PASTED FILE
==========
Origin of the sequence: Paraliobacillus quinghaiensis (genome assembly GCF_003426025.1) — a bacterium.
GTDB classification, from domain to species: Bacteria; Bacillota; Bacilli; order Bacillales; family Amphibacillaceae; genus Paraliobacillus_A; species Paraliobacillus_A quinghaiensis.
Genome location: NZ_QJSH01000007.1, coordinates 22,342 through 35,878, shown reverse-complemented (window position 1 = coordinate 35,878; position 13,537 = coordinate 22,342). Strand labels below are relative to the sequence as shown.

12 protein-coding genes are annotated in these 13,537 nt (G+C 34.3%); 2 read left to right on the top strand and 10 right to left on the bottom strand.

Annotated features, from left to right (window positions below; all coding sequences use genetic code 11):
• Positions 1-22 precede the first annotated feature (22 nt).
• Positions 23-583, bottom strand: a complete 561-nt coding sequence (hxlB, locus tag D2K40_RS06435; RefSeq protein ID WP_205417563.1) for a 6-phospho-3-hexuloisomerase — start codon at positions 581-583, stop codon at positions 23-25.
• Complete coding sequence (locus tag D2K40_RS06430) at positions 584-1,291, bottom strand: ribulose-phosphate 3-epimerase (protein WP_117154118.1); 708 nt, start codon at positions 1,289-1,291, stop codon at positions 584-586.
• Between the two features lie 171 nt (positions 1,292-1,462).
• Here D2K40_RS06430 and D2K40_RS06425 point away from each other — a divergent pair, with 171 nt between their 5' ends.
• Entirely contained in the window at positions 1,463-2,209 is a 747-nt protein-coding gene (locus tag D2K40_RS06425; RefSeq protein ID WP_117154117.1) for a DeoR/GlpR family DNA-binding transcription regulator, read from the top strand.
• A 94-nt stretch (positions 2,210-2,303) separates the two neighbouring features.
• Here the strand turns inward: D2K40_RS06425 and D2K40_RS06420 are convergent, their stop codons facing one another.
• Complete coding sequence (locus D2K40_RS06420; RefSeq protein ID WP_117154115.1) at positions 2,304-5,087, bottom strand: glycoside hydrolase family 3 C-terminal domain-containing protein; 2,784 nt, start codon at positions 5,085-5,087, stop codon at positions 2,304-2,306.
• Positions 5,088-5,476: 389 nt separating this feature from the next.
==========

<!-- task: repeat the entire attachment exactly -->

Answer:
Origin of the sequence: Paraliobacillus quinghaiensis (genome assembly GCF_003426025.1) — a bacterium.
GTDB classification, from domain to species: Bacteria; Bacillota; Bacilli; order Bacillales; family Amphibacillaceae; genus Paraliobacillus_A; species Paraliobacillus_A quinghaiensis.
Genome location: NZ_QJSH01000007.1, coordinates 22,342 through 35,878, shown reverse-complemented (window position 1 = coordinate 35,878; position 13,537 = coordinate 22,342). Strand labels below are relative to the sequence as shown.

12 protein-coding genes are annotated in these 13,537 nt (G+C 34.3%); 2 read left to right on the top strand and 10 right to left on the bottom strand.

Annotated features, from left to right (window positions below; all coding sequences use genetic code 11):
• Positions 1-22 precede the first annotated feature (22 nt).
• Positions 23-583, bottom strand: a complete 561-nt coding sequence (hxlB, locus tag D2K40_RS06435; RefSeq protein ID WP_205417563.1) for a 6-phospho-3-hexuloisomerase — start codon at positions 581-583, stop codon at positions 23-25.
• Complete coding sequence (locus tag D2K40_RS06430) at positions 584-1,291, bottom strand: ribulose-phosphate 3-epimerase (protein WP_117154118.1); 708 nt, start codon at positions 1,289-1,291, stop codon at positions 584-586.
• Between the two features lie 171 nt (positions 1,292-1,462).
• Here D2K40_RS06430 and D2K40_RS06425 point away from each other — a divergent pair, with 171 nt between their 5' ends.
• Entirely contained in the window at positions 1,463-2,209 is a 747-nt protein-coding gene (locus tag D2K40_RS06425; RefSeq protein ID WP_117154117.1) for a DeoR/GlpR family DNA-binding transcription regulator, read from the top strand.
• A 94-nt stretch (positions 2,210-2,303) separates the two neighbouring features.
• Here the strand turns inward: D2K40_RS06425 and D2K40_RS06420 are convergent, their stop codons facing one another.
• Complete coding sequence (locus D2K40_RS06420; RefSeq protein ID WP_117154115.1) at positions 2,304-5,087, bottom strand: glycoside hydrolase family 3 C-terminal domain-containing protein; 2,784 nt, start codon at positions 5,085-5,087, stop codon at positions 2,304-2,306.
• Positions 5,088-5,476: 389 nt separating this feature from the next.